The chairman, Economic and Financial Crimes Commission (EFCC), Abdulrasheed Bawa, has said advancement in digital assets such as cryptocurrencies increasingly portends huge risks to the economy of the world.
Bawa, stated this on Monday while delivering his keynote address at the 38th Cambridge International Symposium on Economic Crime, themed, ‘Economic Crime-Who pays and who should pay?’
The event was organised by the Centre for International Documentation on Organised and Economic Crime (CIDOEC), Jesus College, University of Cambridge, United Kingdom.
The commission’s spokesperson, Wilson Uwujaren, who captured some highlights of the event in a statement, quoted Bawa as saying the development was partly because many criminals now play significant roles in cryptocurrency markets, adding that the virtual currencies had become their preferred mediums of exchange.
“The developments in new technologies and the growth of cryptocurrencies portrays a far greater danger to the world economy than ever before with many criminals playing significant roles in cryptocurrency markets.
“Criminals now elect to transact or receive illegal monies (such as ransom money) for cyber-attacks in cryptocurrencies with Bitcoins and Ethereum as the most commonly used mediums for these exchanges.
“The sophistication and complexity that defines the dynamics of economic crime in the 21st Century continues to evolve, spurred by technological advancement in the global economy that has become borderless and transnational.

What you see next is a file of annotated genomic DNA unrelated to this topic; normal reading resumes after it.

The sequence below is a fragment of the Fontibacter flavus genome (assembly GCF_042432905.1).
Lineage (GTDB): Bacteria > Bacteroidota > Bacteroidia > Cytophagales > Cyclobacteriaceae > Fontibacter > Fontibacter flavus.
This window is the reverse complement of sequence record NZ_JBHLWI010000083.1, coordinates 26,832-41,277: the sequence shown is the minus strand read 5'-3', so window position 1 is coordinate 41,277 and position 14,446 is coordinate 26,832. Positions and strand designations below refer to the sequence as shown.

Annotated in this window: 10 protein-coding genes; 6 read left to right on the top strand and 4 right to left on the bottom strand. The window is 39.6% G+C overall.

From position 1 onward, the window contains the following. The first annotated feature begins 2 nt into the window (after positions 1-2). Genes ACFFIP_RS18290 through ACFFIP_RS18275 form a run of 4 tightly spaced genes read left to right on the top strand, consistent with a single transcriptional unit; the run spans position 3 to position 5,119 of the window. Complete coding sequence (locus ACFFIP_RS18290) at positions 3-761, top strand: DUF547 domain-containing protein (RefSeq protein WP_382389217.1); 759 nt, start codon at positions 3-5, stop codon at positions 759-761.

“Inevitably led to the prioritisation of law enforcement action on crimes that drive Illicit Financial Flows (IFFs) across the globe.
“Economic crimes which are largely illegal acts committed for private gain affect the vital structures of global economies, causing significant damage to the Global Financial System and depriving developing nations of the needed resources for sustainable development,” the EFCC boss said.
He noted that developed countries are not immune to the scourge, which, according to him, has “magnified with the proliferation of cyber-crimes which threatens the stability of Global Financial Institutions.”
Bawa said the platform of the event provided an opportunity to interrogate the challenges of economic crimes.
“As the victims of crime continue to suffer globally from the effects of financial crimes, either directly or indirectly as part of a social system, the determination of who pays or who should pay becomes a critical measure of the criminal justice system in place,” he said.
Bawa underlined the imperatives of an impartial judiciary in ensuring that “the perpetrators of acts and not the victims pay for their crimes.”
While highlighting some of the transparency and accountability achievements of the President Muhammadu Buhari administration, Bawa pointed out that the EFCC, as the rallying point in the fight against economic crimes in Nigeria, has recorded important milestones in investigations, prosecutions and assets recovery.
“Since its establishment in 2003, the Commission has recorded no less than 3,500 convictions and recovered assets of significant value including properties in Nigeria, UK, USA, and UAE. All these have measurably contributed to the national efforts against economic crimes in Nigeria,” he said.
The EFCC boss charged participants to come up with practical solutions to curb the international threat of economic crimes.
Speaking, the chairperson of the symposium, Saul Froomkin, thanked the EFCC boss for his insightful presentation, and support received from Nigeria in organising the event.
Participants at the symposium were drawn from law enforcement and security agencies, accountability institutions and partners across the world.